In 1911, a new group of German artists began exhibiting their work to the public. Der Blaue Reiter was to become the high point of German Expressionism, but it also opened the way towards abstraction with its stand for free experimentation and originality. It is Wassily Kandinsky, the most influential member of the group, who is most often credited with the distinction of painting the first ``abstract'' picture, in 1910.
Der Blaue Reiter (The Blue Rider) was formed in 1911 and succeeded the first Expressionist movement, Die Brücke, which dissolved in 1913. The group included Franz Marc (1880-1916), Wassily Kandinsky (1866-1944), and August Macke (1887-1914), and celebrated the art of children and primitives, but had no precise artistic programme. The most active proponent of this essentially romantic and rather spiritual view of art was Franz Marc, a young artist who was killed in World War I. Marc saw animals as the betrayed but uncontaminated guardians of what was left of innocence and unspoilt nature.
Like August Macke, Marc chose to express these feelings with emphatic, symbolic colors. He painted animals with a profoundly moving love: a love for what they represented and could still experience, unlike humanity. Deer in the Forest II (1913-14, 110.5 x 100.5 cm (43 1/2 x 39 2/3 in)) is made up of a dense network of shapes and lines that border on the abstract. Together they create a forest of experience through which we can see, as if emerging from the undergrowth, the small forms of the deer. The animals are utterly at peace, at home in the forest of the world. It is a stylized and luminous vision of a species that can live without the angers of the ego.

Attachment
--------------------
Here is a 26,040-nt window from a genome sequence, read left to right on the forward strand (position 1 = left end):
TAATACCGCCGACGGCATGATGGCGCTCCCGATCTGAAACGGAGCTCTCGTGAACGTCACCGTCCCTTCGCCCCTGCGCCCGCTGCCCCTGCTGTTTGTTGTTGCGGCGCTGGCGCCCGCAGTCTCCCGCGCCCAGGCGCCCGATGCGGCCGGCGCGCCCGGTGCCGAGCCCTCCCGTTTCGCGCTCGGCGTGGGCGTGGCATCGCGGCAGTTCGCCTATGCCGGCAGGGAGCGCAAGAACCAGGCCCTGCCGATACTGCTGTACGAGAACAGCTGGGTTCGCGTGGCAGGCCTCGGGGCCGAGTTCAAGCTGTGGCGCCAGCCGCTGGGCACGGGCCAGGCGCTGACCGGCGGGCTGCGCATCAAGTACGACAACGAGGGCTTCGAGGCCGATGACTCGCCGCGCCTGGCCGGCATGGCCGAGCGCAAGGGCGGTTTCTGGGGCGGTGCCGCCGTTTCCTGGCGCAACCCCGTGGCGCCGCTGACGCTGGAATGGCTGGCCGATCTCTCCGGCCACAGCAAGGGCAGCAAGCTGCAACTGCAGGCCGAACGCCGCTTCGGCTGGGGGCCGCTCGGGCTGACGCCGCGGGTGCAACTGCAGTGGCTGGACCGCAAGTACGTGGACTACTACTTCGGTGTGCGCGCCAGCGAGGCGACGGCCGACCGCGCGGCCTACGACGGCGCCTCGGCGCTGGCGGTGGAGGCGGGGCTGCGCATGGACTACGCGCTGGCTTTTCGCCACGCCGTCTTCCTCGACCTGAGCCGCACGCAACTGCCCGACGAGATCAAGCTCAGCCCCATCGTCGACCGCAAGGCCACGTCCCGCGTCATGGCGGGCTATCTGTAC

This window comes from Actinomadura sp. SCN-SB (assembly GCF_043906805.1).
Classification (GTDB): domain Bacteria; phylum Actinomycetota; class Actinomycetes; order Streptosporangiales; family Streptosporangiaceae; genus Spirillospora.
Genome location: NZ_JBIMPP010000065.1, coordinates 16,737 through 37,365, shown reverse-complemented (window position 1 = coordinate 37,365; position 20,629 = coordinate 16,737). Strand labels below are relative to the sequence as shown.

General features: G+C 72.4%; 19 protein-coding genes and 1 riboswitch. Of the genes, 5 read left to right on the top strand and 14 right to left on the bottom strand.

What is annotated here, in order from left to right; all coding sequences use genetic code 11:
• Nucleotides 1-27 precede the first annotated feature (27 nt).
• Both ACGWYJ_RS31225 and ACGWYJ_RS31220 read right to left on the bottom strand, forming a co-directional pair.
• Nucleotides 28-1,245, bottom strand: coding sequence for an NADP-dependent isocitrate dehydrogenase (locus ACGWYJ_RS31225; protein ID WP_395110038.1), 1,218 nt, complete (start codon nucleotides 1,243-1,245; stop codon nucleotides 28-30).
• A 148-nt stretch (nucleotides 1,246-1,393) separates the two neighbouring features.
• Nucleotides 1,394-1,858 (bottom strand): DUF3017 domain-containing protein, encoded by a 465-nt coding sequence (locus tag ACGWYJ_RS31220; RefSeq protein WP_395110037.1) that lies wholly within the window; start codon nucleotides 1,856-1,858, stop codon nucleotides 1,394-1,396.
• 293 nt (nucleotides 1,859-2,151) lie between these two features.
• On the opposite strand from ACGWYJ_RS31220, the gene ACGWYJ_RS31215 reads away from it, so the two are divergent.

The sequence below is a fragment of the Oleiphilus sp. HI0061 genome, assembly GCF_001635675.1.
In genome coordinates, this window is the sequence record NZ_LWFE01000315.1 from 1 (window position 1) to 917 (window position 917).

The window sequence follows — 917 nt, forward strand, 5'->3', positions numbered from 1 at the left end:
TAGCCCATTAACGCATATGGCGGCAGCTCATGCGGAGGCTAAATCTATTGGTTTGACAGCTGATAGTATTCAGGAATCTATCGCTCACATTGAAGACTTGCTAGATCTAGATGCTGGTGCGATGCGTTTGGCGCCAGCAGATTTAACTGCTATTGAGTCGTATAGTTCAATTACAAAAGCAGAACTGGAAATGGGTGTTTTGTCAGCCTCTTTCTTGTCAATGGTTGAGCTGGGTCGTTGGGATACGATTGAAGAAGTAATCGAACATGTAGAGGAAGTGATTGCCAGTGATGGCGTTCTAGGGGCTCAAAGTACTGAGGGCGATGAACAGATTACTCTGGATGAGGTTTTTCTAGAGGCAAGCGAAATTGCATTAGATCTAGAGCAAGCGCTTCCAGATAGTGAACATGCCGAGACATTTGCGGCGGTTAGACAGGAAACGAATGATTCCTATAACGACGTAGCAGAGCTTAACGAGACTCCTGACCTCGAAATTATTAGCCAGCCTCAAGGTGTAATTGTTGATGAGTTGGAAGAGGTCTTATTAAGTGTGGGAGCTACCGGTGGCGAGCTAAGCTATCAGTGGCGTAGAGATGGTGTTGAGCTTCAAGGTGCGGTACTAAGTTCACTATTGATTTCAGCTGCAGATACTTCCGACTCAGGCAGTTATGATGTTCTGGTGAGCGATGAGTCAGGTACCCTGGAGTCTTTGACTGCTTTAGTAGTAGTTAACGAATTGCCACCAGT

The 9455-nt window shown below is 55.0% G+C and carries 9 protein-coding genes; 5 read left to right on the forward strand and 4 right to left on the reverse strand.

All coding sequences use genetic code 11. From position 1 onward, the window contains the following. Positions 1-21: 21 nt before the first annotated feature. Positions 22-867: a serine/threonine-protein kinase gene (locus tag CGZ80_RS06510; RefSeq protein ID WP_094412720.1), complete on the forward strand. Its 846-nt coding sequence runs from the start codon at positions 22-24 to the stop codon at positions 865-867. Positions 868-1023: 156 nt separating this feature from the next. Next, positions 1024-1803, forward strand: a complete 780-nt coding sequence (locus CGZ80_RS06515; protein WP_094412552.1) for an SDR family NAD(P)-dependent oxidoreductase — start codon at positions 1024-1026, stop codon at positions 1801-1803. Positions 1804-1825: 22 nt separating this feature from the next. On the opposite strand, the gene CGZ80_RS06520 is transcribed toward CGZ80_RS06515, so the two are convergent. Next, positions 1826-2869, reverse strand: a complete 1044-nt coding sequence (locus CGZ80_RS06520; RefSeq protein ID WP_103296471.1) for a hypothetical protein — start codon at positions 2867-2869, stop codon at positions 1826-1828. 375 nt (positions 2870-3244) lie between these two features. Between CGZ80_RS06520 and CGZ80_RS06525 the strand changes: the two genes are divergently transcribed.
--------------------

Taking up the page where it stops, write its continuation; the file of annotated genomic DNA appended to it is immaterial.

August Macke, who was also to be killed in the coming war, was another artist with a gentle, poetic temperament. He took a simple delight in the joys common to us all, which makes his senseless destruction especially painful. Woman in a Green Jacket (1913, 44 x 43.5 cm (17 1/3 x 17 in)) floats onto the canvas, blissfully detached and pacific. Of the group, he was the most sensitive to form and color, and the hues in this picture irradiate gently within strong shapes to create sensuous areas of light.